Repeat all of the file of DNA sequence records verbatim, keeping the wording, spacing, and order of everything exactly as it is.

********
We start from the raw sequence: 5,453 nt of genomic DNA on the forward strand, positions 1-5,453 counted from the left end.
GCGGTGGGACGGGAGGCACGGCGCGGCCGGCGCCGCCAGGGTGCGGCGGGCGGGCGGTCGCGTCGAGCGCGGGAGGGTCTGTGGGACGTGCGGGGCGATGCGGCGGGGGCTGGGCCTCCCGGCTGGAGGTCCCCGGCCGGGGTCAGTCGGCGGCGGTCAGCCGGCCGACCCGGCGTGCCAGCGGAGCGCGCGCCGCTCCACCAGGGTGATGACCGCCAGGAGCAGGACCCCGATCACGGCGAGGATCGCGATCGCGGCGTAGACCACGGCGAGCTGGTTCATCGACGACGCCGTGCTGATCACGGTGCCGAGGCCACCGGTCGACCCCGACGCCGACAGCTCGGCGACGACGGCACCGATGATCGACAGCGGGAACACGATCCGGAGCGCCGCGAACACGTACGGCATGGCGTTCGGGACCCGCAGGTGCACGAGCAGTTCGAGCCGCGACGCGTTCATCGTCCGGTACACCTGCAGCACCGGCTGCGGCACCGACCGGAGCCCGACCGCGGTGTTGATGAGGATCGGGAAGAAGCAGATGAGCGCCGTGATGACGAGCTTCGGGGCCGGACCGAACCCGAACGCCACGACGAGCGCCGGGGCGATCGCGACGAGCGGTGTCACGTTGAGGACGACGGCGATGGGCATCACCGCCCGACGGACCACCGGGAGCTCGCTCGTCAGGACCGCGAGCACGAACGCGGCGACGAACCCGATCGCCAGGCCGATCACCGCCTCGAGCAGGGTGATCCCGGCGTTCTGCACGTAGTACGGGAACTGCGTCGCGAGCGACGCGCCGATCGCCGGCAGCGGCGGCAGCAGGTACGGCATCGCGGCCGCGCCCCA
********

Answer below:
We start from the raw sequence: 5,453 nt of genomic DNA on the forward strand, positions 1-5,453 counted from the left end.
GCGGTGGGACGGGAGGCACGGCGCGGCCGGCGCCGCCAGGGTGCGGCGGGCGGGCGGTCGCGTCGAGCGCGGGAGGGTCTGTGGGACGTGCGGGGCGATGCGGCGGGGGCTGGGCCTCCCGGCTGGAGGTCCCCGGCCGGGGTCAGTCGGCGGCGGTCAGCCGGCCGACCCGGCGTGCCAGCGGAGCGCGCGCCGCTCCACCAGGGTGATGACCGCCAGGAGCAGGACCCCGATCACGGCGAGGATCGCGATCGCGGCGTAGACCACGGCGAGCTGGTTCATCGACGACGCCGTGCTGATCACGGTGCCGAGGCCACCGGTCGACCCCGACGCCGACAGCTCGGCGACGACGGCACCGATGATCGACAGCGGGAACACGATCCGGAGCGCCGCGAACACGTACGGCATGGCGTTCGGGACCCGCAGGTGCACGAGCAGTTCGAGCCGCGACGCGTTCATCGTCCGGTACACCTGCAGCACCGGCTGCGGCACCGACCGGAGCCCGACCGCGGTGTTGATGAGGATCGGGAAGAAGCAGATGAGCGCCGTGATGACGAGCTTCGGGGCCGGACCGAACCCGAACGCCACGACGAGCGCCGGGGCGATCGCGACGAGCGGTGTCACGTTGAGGACGACGGCGATGGGCATCACCGCCCGACGGACCACCGGGAGCTCGCTCGTCAGGACCGCGAGCACGAACGCGGCGACGAACCCGATCGCCAGGCCGATCACCGCCTCGAGCAGGGTGATCCCGGCGTTCTGCACGTAGTACGGGAACTGCGTCGCGAGCGACGCGCCGATCGCCGGCAGCGGCGGCAGCAGGTACGGCATCGCGGCCGCGCCCCA